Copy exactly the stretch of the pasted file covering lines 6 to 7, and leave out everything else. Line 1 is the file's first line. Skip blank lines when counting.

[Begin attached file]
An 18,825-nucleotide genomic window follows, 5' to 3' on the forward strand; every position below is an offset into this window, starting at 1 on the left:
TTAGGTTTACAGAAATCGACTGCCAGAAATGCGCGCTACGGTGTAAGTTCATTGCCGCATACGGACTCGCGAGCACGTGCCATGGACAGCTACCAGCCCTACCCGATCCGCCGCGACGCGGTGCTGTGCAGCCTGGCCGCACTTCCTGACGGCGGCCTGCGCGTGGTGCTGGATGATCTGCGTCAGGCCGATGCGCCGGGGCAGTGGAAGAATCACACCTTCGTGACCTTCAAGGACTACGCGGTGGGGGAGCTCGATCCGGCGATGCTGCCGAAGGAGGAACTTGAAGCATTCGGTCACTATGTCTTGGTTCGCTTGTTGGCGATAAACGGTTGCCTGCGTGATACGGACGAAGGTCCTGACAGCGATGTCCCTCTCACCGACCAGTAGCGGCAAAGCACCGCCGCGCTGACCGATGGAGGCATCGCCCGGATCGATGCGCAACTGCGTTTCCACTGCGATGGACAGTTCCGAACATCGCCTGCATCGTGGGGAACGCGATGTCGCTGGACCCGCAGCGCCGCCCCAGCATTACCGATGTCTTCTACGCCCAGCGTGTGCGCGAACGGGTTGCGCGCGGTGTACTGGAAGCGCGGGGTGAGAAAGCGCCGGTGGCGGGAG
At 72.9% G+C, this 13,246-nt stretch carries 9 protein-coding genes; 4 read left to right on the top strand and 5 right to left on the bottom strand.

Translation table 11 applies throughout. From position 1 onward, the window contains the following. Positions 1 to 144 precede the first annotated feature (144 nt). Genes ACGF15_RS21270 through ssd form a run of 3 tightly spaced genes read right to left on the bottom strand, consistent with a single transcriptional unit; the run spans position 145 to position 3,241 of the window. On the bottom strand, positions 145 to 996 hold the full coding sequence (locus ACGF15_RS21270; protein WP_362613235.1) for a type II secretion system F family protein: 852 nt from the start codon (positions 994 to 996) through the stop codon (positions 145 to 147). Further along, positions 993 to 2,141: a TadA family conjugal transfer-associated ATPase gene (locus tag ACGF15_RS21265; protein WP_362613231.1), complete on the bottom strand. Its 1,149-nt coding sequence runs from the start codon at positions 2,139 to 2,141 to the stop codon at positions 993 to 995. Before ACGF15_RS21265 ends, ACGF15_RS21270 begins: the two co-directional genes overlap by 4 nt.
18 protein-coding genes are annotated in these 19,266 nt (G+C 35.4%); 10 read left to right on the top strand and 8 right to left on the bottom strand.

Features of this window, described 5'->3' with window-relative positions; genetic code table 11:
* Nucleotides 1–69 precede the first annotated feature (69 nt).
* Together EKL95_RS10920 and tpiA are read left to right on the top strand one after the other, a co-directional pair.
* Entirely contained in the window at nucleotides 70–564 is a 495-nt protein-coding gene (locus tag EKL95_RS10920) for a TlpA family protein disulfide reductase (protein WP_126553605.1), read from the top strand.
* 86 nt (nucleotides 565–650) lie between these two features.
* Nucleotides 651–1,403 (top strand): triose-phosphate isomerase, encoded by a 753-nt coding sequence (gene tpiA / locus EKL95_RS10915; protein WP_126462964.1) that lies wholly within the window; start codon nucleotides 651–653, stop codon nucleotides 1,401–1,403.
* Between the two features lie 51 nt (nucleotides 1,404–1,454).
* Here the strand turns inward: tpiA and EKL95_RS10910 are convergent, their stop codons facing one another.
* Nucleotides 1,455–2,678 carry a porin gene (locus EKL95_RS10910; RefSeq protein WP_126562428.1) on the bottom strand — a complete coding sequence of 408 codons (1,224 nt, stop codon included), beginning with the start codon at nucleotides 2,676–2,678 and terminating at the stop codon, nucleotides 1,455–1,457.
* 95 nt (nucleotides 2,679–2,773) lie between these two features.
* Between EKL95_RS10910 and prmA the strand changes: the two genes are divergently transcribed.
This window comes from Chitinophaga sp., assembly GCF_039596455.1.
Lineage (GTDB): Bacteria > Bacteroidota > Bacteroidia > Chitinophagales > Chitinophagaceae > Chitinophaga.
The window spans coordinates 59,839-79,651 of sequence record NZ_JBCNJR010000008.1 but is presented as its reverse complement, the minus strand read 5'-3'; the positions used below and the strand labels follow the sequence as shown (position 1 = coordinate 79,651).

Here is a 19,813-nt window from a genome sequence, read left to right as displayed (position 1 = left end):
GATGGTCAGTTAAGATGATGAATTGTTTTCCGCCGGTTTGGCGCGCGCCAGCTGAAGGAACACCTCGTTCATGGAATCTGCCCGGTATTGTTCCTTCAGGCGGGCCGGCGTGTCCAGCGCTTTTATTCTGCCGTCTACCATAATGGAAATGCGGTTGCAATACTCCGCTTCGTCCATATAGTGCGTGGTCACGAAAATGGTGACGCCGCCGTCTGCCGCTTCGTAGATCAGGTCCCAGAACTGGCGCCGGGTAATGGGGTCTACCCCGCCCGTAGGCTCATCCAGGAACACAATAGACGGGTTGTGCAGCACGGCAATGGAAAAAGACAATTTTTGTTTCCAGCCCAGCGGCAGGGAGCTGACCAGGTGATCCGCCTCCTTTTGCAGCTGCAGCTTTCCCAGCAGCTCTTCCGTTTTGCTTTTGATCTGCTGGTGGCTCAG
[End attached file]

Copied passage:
Features of this window, described 5'->3' with window-relative positions; genetic code table 11:
* Nucleotides 1–69 precede the first annotated feature (69 nt).